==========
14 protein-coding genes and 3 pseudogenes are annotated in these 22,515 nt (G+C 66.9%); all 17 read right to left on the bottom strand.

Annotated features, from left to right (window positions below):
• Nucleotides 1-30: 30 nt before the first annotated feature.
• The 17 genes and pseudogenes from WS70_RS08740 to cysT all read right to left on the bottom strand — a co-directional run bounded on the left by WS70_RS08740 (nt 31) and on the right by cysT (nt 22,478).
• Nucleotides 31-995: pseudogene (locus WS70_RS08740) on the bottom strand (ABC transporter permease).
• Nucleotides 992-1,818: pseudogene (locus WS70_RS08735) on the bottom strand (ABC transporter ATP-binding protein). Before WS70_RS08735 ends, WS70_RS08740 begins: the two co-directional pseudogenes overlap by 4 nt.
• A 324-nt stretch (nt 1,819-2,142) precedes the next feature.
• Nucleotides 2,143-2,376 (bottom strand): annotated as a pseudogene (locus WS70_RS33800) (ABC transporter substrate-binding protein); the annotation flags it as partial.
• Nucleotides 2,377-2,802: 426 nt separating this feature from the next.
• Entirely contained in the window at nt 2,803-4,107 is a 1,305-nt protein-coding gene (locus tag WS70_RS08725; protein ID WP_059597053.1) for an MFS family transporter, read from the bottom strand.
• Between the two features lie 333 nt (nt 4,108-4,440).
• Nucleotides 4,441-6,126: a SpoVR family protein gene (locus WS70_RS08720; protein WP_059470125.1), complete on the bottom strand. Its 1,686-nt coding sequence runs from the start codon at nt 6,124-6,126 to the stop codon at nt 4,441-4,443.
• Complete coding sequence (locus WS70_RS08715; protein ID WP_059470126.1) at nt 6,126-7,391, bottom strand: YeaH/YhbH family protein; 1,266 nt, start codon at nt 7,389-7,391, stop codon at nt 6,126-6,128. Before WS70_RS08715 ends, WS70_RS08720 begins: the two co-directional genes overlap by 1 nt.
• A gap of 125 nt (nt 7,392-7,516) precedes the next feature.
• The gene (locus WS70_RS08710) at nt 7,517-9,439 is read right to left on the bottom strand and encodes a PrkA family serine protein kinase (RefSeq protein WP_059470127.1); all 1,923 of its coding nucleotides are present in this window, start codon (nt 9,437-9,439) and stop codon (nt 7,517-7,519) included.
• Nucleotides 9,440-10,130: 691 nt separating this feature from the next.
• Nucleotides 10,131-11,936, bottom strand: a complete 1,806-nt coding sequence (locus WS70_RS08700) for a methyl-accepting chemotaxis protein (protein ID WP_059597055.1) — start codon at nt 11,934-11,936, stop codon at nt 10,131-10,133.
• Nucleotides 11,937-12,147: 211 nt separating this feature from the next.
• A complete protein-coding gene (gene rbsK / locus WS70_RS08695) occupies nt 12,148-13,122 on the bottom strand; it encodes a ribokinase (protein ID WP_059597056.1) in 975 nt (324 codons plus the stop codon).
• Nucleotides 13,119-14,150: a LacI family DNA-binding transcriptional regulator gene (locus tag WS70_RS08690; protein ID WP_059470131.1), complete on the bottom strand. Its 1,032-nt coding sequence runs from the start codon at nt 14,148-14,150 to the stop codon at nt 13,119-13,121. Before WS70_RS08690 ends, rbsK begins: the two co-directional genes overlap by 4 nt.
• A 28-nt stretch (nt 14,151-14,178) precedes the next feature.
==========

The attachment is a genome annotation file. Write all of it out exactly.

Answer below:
14 protein-coding genes and 3 pseudogenes are annotated in these 22,515 nt (G+C 66.9%); all 17 read right to left on the bottom strand.

Annotated features, from left to right (window positions below):
• Nucleotides 1-30: 30 nt before the first annotated feature.
• The 17 genes and pseudogenes from WS70_RS08740 to cysT all read right to left on the bottom strand — a co-directional run bounded on the left by WS70_RS08740 (nt 31) and on the right by cysT (nt 22,478).
• Nucleotides 31-995: pseudogene (locus WS70_RS08740) on the bottom strand (ABC transporter permease).
• Nucleotides 992-1,818: pseudogene (locus WS70_RS08735) on the bottom strand (ABC transporter ATP-binding protein). Before WS70_RS08735 ends, WS70_RS08740 begins: the two co-directional pseudogenes overlap by 4 nt.
• A 324-nt stretch (nt 1,819-2,142) precedes the next feature.
• Nucleotides 2,143-2,376 (bottom strand): annotated as a pseudogene (locus WS70_RS33800) (ABC transporter substrate-binding protein); the annotation flags it as partial.
• Nucleotides 2,377-2,802: 426 nt separating this feature from the next.
• Entirely contained in the window at nt 2,803-4,107 is a 1,305-nt protein-coding gene (locus tag WS70_RS08725; protein ID WP_059597053.1) for an MFS family transporter, read from the bottom strand.
• Between the two features lie 333 nt (nt 4,108-4,440).
• Nucleotides 4,441-6,126: a SpoVR family protein gene (locus WS70_RS08720; protein WP_059470125.1), complete on the bottom strand. Its 1,686-nt coding sequence runs from the start codon at nt 6,124-6,126 to the stop codon at nt 4,441-4,443.
• Complete coding sequence (locus WS70_RS08715; protein ID WP_059470126.1) at nt 6,126-7,391, bottom strand: YeaH/YhbH family protein; 1,266 nt, start codon at nt 7,389-7,391, stop codon at nt 6,126-6,128. Before WS70_RS08715 ends, WS70_RS08720 begins: the two co-directional genes overlap by 1 nt.
• A gap of 125 nt (nt 7,392-7,516) precedes the next feature.
• The gene (locus WS70_RS08710) at nt 7,517-9,439 is read right to left on the bottom strand and encodes a PrkA family serine protein kinase (RefSeq protein WP_059470127.1); all 1,923 of its coding nucleotides are present in this window, start codon (nt 9,437-9,439) and stop codon (nt 7,517-7,519) included.
• Nucleotides 9,440-10,130: 691 nt separating this feature from the next.
• Nucleotides 10,131-11,936, bottom strand: a complete 1,806-nt coding sequence (locus WS70_RS08700) for a methyl-accepting chemotaxis protein (protein ID WP_059597055.1) — start codon at nt 11,934-11,936, stop codon at nt 10,131-10,133.
• Nucleotides 11,937-12,147: 211 nt separating this feature from the next.
• A complete protein-coding gene (gene rbsK / locus WS70_RS08695) occupies nt 12,148-13,122 on the bottom strand; it encodes a ribokinase (protein ID WP_059597056.1) in 975 nt (324 codons plus the stop codon).
• Nucleotides 13,119-14,150: a LacI family DNA-binding transcriptional regulator gene (locus tag WS70_RS08690; protein ID WP_059470131.1), complete on the bottom strand. Its 1,032-nt coding sequence runs from the start codon at nt 14,148-14,150 to the stop codon at nt 13,119-13,121. Before WS70_RS08690 ends, rbsK begins: the two co-directional genes overlap by 4 nt.
• A 28-nt stretch (nt 14,151-14,178) precedes the next feature.